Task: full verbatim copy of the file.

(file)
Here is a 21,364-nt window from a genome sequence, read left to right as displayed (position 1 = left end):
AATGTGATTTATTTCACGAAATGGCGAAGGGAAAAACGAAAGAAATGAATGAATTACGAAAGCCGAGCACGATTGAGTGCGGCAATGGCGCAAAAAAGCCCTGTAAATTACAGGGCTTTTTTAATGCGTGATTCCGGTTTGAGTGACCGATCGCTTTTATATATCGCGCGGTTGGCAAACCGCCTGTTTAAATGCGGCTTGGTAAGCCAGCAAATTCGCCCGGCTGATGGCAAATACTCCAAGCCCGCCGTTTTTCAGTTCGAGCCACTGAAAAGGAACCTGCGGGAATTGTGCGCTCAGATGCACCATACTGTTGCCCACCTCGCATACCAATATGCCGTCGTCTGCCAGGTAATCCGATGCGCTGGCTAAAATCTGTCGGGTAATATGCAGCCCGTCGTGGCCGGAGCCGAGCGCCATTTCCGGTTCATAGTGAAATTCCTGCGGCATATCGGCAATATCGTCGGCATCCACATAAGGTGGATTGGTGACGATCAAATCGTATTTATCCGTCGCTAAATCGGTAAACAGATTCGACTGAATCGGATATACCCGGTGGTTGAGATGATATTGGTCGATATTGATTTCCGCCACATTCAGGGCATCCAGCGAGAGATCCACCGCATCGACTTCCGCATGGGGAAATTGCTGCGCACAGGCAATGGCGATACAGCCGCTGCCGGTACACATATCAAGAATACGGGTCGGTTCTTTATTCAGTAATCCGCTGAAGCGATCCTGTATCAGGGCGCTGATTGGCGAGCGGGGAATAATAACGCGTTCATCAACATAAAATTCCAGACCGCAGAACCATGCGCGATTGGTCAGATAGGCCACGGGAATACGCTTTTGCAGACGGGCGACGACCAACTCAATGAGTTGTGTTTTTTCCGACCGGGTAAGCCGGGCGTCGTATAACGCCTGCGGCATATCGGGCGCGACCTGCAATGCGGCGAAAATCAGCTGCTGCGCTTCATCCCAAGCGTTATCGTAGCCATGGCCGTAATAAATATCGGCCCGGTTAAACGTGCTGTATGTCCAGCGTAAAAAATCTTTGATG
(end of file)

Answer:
Here is a 21,364-nt window from a genome sequence, read left to right as displayed (position 1 = left end):
AATGTGATTTATTTCACGAAATGGCGAAGGGAAAAACGAAAGAAATGAATGAATTACGAAAGCCGAGCACGATTGAGTGCGGCAATGGCGCAAAAAAGCCCTGTAAATTACAGGGCTTTTTTAATGCGTGATTCCGGTTTGAGTGACCGATCGCTTTTATATATCGCGCGGTTGGCAAACCGCCTGTTTAAATGCGGCTTGGTAAGCCAGCAAATTCGCCCGGCTGATGGCAAATACTCCAAGCCCGCCGTTTTTCAGTTCGAGCCACTGAAAAGGAACCTGCGGGAATTGTGCGCTCAGATGCACCATACTGTTGCCCACCTCGCATACCAATATGCCGTCGTCTGCCAGGTAATCCGATGCGCTGGCTAAAATCTGTCGGGTAATATGCAGCCCGTCGTGGCCGGAGCCGAGCGCCATTTCCGGTTCATAGTGAAATTCCTGCGGCATATCGGCAATATCGTCGGCATCCACATAAGGTGGATTGGTGACGATCAAATCGTATTTATCCGTCGCTAAATCGGTAAACAGATTCGACTGAATCGGATATACCCGGTGGTTGAGATGATATTGGTCGATATTGATTTCCGCCACATTCAGGGCATCCAGCGAGAGATCCACCGCATCGACTTCCGCATGGGGAAATTGCTGCGCACAGGCAATGGCGATACAGCCGCTGCCGGTACACATATCAAGAATACGGGTCGGTTCTTTATTCAGTAATCCGCTGAAGCGATCCTGTATCAGGGCGCTGATTGGCGAGCGGGGAATAATAACGCGTTCATCAACATAAAATTCCAGACCGCAGAACCATGCGCGATTGGTCAGATAGGCCACGGGAATACGCTTTTGCAGACGGGCGACGACCAACTCAATGAGTTGTGTTTTTTCCGACCGGGTAAGCCGGGCGTCGTATAACGCCTGCGGCATATCGGGCGCGACCTGCAATGCGGCGAAAATCAGCTGCTGCGCTTCATCCCAAGCGTTATCGTAGCCATGGCCGTAATAAATATCGGCCCGGTTAAACGTGCTGTATGTCCAGCGTAAAAAATCTTTGATG